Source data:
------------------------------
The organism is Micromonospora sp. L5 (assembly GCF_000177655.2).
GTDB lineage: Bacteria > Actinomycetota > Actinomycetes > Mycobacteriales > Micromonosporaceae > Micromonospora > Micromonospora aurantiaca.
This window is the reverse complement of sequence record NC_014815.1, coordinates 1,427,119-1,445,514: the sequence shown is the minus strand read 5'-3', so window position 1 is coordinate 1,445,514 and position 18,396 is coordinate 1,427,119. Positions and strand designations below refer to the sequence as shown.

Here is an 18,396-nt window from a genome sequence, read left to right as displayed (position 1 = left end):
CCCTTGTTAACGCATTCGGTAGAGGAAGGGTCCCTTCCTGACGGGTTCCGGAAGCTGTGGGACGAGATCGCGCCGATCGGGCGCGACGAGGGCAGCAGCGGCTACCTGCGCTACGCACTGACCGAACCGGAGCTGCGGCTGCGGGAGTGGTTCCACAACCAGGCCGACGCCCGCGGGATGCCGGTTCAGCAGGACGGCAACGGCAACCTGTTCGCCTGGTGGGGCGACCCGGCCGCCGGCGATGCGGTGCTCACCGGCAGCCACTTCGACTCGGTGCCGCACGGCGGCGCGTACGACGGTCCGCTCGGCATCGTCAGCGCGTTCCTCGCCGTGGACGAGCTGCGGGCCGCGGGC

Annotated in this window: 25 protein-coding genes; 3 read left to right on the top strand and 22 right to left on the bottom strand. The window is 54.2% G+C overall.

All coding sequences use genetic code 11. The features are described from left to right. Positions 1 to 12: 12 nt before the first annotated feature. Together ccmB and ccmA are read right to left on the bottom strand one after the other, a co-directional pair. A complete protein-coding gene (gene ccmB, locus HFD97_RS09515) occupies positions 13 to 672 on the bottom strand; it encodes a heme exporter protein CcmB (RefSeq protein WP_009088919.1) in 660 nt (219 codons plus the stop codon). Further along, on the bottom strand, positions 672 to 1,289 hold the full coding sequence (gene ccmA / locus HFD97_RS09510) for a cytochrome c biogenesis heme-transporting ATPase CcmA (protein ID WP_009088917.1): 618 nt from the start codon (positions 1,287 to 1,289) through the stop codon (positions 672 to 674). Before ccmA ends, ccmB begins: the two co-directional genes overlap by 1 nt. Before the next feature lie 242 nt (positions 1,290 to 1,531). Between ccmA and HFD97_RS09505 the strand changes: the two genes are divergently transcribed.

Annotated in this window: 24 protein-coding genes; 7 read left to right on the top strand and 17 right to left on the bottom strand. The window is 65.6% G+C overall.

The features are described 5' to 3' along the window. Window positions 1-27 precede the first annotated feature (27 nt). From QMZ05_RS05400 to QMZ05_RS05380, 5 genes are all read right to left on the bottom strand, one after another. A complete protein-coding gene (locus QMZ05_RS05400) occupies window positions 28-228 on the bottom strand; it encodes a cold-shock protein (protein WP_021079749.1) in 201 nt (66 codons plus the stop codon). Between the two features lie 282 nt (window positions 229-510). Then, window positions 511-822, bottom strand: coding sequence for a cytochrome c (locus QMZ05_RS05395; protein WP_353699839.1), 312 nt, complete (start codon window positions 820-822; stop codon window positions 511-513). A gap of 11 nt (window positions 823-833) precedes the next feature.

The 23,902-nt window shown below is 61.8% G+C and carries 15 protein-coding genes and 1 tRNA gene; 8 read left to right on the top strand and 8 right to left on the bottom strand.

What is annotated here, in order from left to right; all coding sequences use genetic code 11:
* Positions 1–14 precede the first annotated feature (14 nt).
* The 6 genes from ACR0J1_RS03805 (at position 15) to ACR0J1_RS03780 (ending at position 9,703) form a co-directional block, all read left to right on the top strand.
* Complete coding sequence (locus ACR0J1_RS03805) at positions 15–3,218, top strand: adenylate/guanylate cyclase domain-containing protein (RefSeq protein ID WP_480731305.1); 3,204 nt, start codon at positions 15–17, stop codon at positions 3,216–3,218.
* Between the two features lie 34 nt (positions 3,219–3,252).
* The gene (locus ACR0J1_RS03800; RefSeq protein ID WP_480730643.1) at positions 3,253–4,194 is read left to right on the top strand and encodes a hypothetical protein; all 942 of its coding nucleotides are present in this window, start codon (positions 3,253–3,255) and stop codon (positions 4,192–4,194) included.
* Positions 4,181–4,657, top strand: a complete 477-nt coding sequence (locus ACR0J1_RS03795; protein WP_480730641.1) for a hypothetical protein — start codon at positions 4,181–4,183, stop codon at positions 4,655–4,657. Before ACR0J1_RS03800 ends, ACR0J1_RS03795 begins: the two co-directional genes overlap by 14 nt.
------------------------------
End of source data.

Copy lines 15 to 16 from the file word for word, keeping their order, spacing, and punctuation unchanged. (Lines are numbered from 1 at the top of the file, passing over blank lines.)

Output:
* Between the two features lie 34 nt (positions 3,219–3,252).
* The gene (locus ACR0J1_RS03800; RefSeq protein ID WP_480730643.1) at positions 3,253–4,194 is read left to right on the top strand and encodes a hypothetical protein; all 942 of its coding nucleotides are present in this window, start codon (positions 3,253–3,255) and stop codon (positions 4,192–4,194) included.